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Forty-five days of the Carnivore
Kevin Poulsen, SecurityFocus 2000-08-16

The FBI has 3,000 pages on their Internet surveillance tool, and EPIC wants them. The countdown began Wednesday.

WASHINGTON -- Responding to a lawsuit filed under the Freedom of Information Act, the Justice Department on Wednesday said it would begin releasing documents about the FBI's Carnivore network surveillance tool in approximately 45 days.

According to a court filing by Assistant U.S. Attorney Lisa Barsoomian, the FBI has compiled some 3,000 pages of material in response to the suit, filed last month by the Electronic Privacy Information Center (EPIC). "The FBI anticipates that it will be in a position to begin making interim releases to plaintiff in approximately 45 days," reads Barsoomian's filing. "The FBI plans to make a release every 45 days until all responsive material is processed."

"The review of these documents will be more complex than most FBI FOIA requests because, among other things, a large amount of responsive material involves material supplied, under contract, by outside commercial entities," notes the filing. Those contactors will be permitted to "weigh in on the disclosure of their information."

That timetable satisfies a legal requirement for "expedited processing" of the FOIA request, the filing argues. "Plaintiff has received all the relief to which it is entitled at this early stage of litigation."

At an August 2nd hearing, EPIC attorney David Sobel accused the Justice Department of dragging its feet in responding to the FOIA request. Federal judge James Robertson ordered Justice Department attorneys to produce a timetable within 10 working days. Wednesday was the deadline.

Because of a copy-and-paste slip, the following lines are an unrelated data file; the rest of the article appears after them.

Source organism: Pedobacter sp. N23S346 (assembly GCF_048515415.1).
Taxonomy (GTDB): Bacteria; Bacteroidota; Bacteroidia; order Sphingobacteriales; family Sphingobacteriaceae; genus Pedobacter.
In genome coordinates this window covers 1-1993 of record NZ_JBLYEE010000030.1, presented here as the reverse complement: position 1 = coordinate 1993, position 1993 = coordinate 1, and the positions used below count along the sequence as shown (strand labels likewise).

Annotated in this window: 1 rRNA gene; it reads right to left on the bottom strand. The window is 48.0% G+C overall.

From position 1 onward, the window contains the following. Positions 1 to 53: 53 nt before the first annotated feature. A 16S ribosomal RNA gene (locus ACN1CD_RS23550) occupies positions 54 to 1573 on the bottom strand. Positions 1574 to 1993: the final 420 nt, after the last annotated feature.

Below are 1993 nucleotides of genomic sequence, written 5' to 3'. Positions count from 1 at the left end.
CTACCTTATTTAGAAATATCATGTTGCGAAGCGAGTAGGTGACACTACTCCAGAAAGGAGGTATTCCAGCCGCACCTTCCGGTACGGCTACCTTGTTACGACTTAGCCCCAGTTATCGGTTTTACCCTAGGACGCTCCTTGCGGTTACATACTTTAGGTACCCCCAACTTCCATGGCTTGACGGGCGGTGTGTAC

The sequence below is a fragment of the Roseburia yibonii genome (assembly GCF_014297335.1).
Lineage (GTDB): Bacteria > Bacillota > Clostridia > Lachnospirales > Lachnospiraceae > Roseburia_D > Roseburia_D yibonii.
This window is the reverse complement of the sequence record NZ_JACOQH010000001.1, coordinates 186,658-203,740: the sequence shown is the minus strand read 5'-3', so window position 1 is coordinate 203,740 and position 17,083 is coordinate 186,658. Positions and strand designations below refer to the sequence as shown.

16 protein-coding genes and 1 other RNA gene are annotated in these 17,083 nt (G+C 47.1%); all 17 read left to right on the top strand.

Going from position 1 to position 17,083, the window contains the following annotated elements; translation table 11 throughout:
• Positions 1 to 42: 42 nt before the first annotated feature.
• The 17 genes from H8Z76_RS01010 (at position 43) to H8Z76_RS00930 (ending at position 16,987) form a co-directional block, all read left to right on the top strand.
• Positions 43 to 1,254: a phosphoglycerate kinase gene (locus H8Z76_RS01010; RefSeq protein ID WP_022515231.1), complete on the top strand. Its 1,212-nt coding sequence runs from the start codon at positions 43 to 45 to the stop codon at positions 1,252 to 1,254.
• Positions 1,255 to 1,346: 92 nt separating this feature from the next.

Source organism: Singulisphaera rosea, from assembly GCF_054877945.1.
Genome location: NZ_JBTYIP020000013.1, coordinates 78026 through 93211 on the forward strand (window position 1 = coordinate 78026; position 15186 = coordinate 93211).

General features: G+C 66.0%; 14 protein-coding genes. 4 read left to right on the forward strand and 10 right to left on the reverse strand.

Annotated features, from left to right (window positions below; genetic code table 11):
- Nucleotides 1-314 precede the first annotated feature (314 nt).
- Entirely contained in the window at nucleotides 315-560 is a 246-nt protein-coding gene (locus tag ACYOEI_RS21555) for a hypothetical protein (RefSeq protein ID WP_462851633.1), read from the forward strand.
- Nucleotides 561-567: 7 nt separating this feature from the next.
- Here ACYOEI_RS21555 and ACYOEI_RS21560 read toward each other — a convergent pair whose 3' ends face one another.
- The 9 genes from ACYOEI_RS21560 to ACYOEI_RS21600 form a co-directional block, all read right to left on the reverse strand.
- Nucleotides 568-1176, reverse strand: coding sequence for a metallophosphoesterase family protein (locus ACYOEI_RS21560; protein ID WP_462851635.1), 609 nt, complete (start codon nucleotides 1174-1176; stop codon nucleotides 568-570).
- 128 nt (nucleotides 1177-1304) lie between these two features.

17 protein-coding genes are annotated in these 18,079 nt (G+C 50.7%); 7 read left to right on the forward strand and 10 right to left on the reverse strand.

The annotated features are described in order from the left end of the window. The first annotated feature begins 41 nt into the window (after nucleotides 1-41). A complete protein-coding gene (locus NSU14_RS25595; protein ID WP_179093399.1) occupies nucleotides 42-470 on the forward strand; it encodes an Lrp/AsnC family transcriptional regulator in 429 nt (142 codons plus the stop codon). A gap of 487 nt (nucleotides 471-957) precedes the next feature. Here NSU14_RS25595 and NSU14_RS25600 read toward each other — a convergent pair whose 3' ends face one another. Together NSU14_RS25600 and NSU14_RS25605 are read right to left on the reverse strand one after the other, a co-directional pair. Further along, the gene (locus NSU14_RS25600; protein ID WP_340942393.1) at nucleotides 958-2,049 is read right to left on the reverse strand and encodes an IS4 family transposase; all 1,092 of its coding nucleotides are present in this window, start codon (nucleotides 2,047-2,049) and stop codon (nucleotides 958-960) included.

University Audit
Carnivore has drawn harsh criticism from privacy advocates, computer security experts, some ISPs and members of Congress. The Carnivore boxes are personal computers loaded with custom software -- a modified packet sniffer -- capable of picking out traffic to or from a particular user once it's placed on a service provider's network. The FBI uses it when they have a court order allowing them to wiretap a suspect's Internet use, or, more commonly, when the bureau has certified that knowing whom a user sends email to, or receives email from, would be useful in a criminal investigation.

Critics contend that unless the source code for the system is made public, there's no way of knowing that it doesn't scoop up the communications of innocent people once it's plugged into an ISP.

At a congressional hearing last month, the FBI agreed to choose a group of independent experts who will examine the software and issue a report. Last week, Assistant Attorney General Stephen Colgate said the Justice Department was in the process of selecting a university to perform that audit.

Wednesday's filing does not mean that all of Carnivore's secrets will be released. The Freedom of Information Act has nine exemptions, including carve-outs for classified information, commercial trade secrets, and investigatory records compiled for law enforcement purposes.

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